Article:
Before the sale to Rudin, I met Chris at a Starbucks on Sunset Boulevard. I asked for the meeting, though I don’t really know what I hoped it would accomplish. Without Eric and Jayson’s cooperation, which I wasn’t going to get, no one was ever going to use my screenplay. Chris was sympathetic, but he told me there was nothing he could do. “I have to stick with the Triad,” he said, steepling his hands into the shape of a triangle. “The Triad” was his new term for him and Eric and Jayson. “We have to stick together and see where this goes.”

A few weeks later, I took a temporary job at the lowest rung of entertainment-industry servitude, as a “runner” at a talent agency. I spent my days copying scripts and other documents and literally running them to whichever agent or manager had requested them. One day, I received an order for the day’s “breakdowns,” the industry’s list of open writing, directing, and acting assignments. My eye stopped at the one for The Adaptation. The agent noticed me staring, and he told me the story of this crazy movie these three kids in the middle of nowhere had made. Amazing stuff. He had a couple of writers who would be perfect for it. One of them, he said, had made his own film as a boy, a ten-minute thing about vampires or something.

 

I’ve followed Chris and Eric’s progress over the years on the Internet, so I know that after the Vanity Fair article, they quit their jobs to focus full-time on their movie careers, though they returned to work later. (I tried to interview them both for this story. They agreed, but asked me first to send them a list of questions via e-mail. A few days after I did, I received a short e-mail response from Eric. “We’re not sure what your real agenda is,” he wrote, “but, respectfully, we’re going to decline to participate.”) They founded a production company, Rolling Boulder Films, and are at work on several projects unrelated to Raiders, but no movies as of yet. In a sense, they have become professionals at being the “guys who made that movie as kids.” They’ve done hundreds of interviews, put together the book, and traveled the country giving lectures and showing the film. They have loyal fans, including one woman I came across online, who, when I told her who I was immediately wrote back, “Eek!!! Mini-Toht! I must begin stalking you immediately!” Once she learned that I was no longer friends with Eric and Chris, however, she said no to an interview. “What is your story about and what is your intention on how it is to be portrayed?” she asked, adding before I could respond, “Whatever you answer, YOU WERE AMAZING AND ADORABLE as Toht! And you can print that!!!”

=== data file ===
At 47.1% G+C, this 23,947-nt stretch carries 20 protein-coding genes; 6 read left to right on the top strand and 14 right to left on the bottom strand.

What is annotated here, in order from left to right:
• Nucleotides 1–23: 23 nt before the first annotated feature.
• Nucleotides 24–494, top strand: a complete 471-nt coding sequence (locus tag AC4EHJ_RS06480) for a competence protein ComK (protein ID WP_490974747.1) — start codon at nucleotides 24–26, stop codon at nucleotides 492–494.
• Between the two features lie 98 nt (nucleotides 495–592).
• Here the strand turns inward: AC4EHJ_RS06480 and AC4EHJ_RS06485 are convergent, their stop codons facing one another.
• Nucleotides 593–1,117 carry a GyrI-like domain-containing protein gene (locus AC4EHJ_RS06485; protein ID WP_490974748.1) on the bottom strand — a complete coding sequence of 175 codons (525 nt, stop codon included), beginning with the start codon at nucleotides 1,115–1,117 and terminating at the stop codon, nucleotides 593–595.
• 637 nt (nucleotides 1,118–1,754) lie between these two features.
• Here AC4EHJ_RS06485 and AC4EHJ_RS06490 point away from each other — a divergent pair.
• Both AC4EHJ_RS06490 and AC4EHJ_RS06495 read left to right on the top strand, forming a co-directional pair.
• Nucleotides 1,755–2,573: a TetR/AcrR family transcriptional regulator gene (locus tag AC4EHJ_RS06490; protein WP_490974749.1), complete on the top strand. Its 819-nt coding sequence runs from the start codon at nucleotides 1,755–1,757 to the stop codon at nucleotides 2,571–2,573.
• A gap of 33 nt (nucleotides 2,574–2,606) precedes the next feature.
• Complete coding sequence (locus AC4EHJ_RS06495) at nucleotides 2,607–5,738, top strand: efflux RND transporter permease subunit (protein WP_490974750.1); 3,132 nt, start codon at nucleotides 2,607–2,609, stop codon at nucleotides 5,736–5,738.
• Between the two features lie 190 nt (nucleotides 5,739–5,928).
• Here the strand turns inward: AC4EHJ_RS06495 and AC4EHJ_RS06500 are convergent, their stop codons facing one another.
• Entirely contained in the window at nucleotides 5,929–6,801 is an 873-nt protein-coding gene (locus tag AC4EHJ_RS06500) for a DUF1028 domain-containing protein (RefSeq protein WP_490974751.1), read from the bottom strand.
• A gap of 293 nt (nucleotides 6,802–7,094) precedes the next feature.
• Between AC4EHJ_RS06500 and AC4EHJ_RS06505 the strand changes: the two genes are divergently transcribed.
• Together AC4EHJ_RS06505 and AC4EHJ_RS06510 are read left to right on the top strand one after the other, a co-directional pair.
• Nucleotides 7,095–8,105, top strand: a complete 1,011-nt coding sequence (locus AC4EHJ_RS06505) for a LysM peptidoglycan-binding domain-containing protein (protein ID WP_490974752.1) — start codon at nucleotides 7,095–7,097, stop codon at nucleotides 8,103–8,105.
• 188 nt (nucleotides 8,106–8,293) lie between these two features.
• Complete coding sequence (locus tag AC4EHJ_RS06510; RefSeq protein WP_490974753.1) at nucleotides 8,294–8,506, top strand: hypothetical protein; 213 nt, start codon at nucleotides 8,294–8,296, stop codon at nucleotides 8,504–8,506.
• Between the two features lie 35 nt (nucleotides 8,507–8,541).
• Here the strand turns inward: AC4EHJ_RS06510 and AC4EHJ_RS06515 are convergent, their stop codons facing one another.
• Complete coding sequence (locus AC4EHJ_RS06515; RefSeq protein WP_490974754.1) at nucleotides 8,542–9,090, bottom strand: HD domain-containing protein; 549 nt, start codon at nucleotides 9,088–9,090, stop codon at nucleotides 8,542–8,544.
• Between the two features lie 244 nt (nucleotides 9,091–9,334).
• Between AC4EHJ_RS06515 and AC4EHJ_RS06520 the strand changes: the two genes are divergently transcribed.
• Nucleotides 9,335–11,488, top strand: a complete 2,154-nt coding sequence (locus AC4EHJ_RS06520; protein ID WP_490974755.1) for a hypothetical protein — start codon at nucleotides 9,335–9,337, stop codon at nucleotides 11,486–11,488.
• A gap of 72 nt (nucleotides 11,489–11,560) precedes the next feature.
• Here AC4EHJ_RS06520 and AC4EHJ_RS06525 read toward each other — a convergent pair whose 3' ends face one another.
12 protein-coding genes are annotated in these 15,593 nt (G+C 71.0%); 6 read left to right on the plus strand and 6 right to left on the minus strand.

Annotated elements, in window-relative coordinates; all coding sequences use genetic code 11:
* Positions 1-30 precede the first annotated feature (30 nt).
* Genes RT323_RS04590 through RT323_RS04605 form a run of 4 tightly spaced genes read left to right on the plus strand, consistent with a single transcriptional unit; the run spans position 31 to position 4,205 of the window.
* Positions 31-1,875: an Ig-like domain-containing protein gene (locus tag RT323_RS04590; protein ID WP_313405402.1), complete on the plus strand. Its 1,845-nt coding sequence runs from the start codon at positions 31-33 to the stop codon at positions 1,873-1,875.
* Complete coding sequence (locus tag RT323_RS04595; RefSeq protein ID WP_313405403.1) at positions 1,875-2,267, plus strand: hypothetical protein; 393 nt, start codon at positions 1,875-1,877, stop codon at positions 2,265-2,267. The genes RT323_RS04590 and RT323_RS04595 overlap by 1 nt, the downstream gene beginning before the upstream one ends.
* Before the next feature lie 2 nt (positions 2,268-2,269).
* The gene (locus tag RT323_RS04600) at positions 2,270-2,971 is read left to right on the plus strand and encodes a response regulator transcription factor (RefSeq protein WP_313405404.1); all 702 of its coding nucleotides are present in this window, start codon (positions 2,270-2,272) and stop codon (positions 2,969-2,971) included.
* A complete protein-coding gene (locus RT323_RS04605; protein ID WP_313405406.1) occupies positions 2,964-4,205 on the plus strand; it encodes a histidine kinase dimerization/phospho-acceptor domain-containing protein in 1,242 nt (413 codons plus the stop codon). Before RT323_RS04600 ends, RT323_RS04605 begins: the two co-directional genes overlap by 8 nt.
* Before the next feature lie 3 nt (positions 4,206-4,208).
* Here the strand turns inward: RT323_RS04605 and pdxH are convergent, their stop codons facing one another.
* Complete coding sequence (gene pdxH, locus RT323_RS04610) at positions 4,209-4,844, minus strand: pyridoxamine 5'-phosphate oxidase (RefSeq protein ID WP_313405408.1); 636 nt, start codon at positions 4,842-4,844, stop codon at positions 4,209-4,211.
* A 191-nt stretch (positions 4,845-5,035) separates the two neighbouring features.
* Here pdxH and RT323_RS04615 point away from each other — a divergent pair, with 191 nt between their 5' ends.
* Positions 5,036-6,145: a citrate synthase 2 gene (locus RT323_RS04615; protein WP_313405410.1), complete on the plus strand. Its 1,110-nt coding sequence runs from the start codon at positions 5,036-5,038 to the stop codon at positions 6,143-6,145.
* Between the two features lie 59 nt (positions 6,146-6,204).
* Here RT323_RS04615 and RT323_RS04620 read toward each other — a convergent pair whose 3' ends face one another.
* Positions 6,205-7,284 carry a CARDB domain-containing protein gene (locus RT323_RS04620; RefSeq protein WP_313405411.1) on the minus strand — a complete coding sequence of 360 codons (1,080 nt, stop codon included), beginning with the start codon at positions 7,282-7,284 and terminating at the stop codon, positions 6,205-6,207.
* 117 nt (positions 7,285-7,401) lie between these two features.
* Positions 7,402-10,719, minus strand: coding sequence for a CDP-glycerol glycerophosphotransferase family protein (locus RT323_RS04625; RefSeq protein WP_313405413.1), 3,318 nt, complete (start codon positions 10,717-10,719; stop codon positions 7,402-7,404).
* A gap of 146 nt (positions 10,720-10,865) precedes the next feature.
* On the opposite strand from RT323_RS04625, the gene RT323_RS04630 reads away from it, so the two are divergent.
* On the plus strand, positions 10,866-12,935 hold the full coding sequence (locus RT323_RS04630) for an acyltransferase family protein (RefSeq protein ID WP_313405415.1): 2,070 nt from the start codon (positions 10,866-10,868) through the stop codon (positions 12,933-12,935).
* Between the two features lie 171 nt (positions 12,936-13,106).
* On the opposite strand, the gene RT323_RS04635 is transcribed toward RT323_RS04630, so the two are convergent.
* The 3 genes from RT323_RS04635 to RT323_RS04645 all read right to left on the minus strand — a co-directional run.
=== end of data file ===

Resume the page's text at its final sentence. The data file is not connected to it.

Recently, my son turned seven and I figured he had grown old enough to appreciate what we had done. First, I showed him Raiders, which he liked somewhat. By today’s action-film standards, it moves a little slowly; there are no computer-generated enhancements, and Harrison Ford’s grinning flirtations with Marion passed over his head. The melting faces were cool, though, as were the various fight scenes, particularly the one in which the guy gets chopped up by the airplane prop (alas, the only moment from the film we didn’t shoot). Then I showed him The Adaptation, after first explaining that I had helped make the movie as a boy. I told him how long it took, and how hard we had to work, and about the satisfaction of seeing it through to the end. Sadly, the movie failed to impress: it was too dark (bad lighting); he couldn’t hear anything (bad sound effects); everyone’s voices sounded funny (he’s grown up in New York; Mississippi accents are weird); and the whole thing looked fake (Even the boulder? Yes, even the boulder). I let him turn it off midway. “No videogames,” I told him as he scampered off to his room.